Save This Old House: Ohio Queen Anne for FREE!
A stately Queen Anne mansion with fancy details up for restoration
Published April 2014
Location: Warren, Ohio
Contact: Matt Martin, 330-599-9275
The History: Lumber merchant William Kernohan was a man of big ideas: In addition to owning an extremely successful lumberyard, he has been credited with dreaming up the agitating washing machine, which he patented just before the turn of the 20th century. But nowhere was his ambition more apparent than in his design for this stately Queen Anne mansion, which he and his wife, Susan, built in 1887 on one of Warren's most affluent streets. Kernohan lived here for just over a decade, then sold the place to Alfred Hughes, the owner of a local boiler company. Hughes and his wife, Jennie, raised two children here. They kept the house until the 1950s. Since then, it has had a half-dozen owners, many of whom have failed to maintain it properly. Vacant since 2006, the house was bought in 2012 by the Trumbull County Land Bank, which is offering it for free to anyone with a plan—and the means—to restore the home in accordance with its guidelines.
Shown: The 5,561-square-foot house has four bedrooms and five baths and sits on a little less than an acre near the center of town.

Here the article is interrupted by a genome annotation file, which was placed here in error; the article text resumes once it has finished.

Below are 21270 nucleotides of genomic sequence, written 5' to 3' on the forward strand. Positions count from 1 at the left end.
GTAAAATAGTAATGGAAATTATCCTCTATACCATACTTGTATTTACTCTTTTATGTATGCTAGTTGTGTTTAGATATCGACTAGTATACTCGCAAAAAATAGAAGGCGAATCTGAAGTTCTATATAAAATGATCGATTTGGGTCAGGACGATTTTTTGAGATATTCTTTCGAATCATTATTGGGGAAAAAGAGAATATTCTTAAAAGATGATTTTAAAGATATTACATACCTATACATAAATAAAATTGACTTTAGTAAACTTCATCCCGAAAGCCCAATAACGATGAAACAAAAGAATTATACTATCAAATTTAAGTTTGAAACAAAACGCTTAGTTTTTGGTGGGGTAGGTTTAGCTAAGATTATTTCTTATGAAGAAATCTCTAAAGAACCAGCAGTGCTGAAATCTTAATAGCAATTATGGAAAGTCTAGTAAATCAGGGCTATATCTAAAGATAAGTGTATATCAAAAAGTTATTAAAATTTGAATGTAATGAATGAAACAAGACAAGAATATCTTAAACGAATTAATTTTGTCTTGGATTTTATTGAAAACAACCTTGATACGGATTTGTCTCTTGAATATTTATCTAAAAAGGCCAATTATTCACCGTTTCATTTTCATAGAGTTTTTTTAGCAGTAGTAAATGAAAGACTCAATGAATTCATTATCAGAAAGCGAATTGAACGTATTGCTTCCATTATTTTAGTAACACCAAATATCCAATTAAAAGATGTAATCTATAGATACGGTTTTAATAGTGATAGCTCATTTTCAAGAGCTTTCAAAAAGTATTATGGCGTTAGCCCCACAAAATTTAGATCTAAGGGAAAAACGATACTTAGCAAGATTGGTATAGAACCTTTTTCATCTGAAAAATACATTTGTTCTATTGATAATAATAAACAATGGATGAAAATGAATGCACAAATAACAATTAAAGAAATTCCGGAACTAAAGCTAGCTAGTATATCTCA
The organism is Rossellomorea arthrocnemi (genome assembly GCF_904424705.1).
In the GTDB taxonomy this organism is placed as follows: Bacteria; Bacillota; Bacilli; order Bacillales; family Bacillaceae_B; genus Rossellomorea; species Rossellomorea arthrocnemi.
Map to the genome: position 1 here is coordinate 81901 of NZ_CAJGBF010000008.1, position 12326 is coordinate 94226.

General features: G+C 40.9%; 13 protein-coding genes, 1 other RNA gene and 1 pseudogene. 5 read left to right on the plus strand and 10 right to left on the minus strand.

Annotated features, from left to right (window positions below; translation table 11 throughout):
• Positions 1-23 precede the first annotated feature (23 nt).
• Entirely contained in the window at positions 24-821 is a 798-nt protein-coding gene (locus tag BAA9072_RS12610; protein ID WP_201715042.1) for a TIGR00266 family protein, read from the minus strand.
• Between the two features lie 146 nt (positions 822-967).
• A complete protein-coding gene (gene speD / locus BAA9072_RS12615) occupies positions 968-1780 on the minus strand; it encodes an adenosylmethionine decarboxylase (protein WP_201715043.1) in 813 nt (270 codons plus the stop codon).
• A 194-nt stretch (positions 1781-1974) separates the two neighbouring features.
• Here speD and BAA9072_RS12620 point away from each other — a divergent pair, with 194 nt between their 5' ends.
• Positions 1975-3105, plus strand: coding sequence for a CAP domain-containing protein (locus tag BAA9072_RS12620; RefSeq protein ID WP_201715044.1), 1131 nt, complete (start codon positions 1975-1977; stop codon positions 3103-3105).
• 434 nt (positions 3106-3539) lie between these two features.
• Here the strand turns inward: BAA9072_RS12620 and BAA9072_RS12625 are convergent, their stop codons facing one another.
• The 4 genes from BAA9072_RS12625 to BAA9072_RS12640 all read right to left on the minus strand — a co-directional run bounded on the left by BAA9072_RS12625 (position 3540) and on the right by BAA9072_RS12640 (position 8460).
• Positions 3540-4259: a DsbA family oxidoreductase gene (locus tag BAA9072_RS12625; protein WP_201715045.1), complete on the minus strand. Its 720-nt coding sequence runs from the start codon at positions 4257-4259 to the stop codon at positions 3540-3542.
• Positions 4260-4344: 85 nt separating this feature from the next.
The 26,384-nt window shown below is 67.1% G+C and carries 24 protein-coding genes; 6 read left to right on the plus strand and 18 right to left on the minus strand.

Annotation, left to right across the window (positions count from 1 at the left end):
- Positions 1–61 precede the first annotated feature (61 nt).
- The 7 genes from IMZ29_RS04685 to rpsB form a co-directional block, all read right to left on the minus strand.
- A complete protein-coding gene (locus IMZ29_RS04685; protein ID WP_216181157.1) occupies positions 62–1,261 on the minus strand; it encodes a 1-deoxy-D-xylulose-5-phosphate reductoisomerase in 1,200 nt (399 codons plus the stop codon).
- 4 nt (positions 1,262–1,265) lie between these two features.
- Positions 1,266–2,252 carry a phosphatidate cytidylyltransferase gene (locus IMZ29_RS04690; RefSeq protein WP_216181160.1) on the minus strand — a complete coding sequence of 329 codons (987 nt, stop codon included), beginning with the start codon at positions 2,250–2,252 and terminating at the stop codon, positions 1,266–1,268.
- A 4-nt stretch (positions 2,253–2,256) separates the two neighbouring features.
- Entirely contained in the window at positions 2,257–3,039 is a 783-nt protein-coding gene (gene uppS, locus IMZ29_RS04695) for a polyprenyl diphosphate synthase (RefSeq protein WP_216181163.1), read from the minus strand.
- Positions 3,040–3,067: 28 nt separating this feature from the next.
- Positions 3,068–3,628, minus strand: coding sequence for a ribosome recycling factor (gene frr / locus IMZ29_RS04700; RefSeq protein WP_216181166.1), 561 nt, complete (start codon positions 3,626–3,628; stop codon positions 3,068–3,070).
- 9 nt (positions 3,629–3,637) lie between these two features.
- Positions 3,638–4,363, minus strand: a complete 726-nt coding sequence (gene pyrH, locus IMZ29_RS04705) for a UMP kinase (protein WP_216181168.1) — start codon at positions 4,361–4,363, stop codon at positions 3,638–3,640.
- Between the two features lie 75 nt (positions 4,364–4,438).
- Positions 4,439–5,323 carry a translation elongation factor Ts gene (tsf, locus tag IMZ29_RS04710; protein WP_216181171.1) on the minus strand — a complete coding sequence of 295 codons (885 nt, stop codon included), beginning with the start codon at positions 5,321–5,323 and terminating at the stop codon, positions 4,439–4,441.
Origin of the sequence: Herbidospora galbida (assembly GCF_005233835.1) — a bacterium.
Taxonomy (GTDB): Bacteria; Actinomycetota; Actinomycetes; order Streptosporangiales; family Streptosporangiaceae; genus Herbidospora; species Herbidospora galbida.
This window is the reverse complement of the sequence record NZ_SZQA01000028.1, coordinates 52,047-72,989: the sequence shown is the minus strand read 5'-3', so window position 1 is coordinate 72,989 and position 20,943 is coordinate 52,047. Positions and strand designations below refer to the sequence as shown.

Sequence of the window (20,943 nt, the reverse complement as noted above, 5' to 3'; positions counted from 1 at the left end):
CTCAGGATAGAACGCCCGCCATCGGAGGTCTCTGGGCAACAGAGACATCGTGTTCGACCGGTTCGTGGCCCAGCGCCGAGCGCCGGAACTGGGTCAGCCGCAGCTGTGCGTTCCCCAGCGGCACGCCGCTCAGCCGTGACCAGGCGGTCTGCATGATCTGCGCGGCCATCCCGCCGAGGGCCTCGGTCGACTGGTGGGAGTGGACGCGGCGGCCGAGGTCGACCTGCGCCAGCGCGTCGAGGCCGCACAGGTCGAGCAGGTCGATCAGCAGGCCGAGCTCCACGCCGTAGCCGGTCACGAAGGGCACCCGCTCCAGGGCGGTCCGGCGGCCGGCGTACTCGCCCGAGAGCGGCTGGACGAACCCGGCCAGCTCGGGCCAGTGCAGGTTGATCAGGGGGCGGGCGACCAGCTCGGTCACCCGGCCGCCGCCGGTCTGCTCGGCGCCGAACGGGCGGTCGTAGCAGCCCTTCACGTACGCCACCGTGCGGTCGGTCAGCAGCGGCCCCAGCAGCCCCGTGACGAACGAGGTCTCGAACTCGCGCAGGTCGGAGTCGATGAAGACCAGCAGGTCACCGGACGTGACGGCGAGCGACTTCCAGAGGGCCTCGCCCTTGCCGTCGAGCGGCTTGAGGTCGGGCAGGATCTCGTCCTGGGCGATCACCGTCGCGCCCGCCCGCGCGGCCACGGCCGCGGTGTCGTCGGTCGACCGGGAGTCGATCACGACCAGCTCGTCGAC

Why Save It? The detailed exterior retains its large turret, slate roof, and turned porch columns. The interior is embellished with elaborate leaded glass, slate and marble fireplaces, and mahogany woodwork in the entryway.
Shown: Kernohan's lumberyard provided the elaborate mahogany columns, staircase, and crown molding found in the entryway.
What It Needs: The house is structurally sound but requires significant repairs and updates to all the systems as well as the roof. Many of the plaster walls need work. The city of Warren is about an hour east of Cleveland. Restoring the house is a costly job, but with an asking price of $0, you'll have a good head start on saving.
Shown: A detail on one of the Corinthian columns in the entryway.
Cabinets are built into many of the home's walls.
The living room's bay windows are fitted with leaded-glass transoms.
This elevator was installed by Alfred Hughes in 1926 and was serviced well into the 1980s. It no longer functions.
A built-in dresser and shelves enhance a second-floor bedroom.
A slate fireplace surround retains the original marbleized paint finish.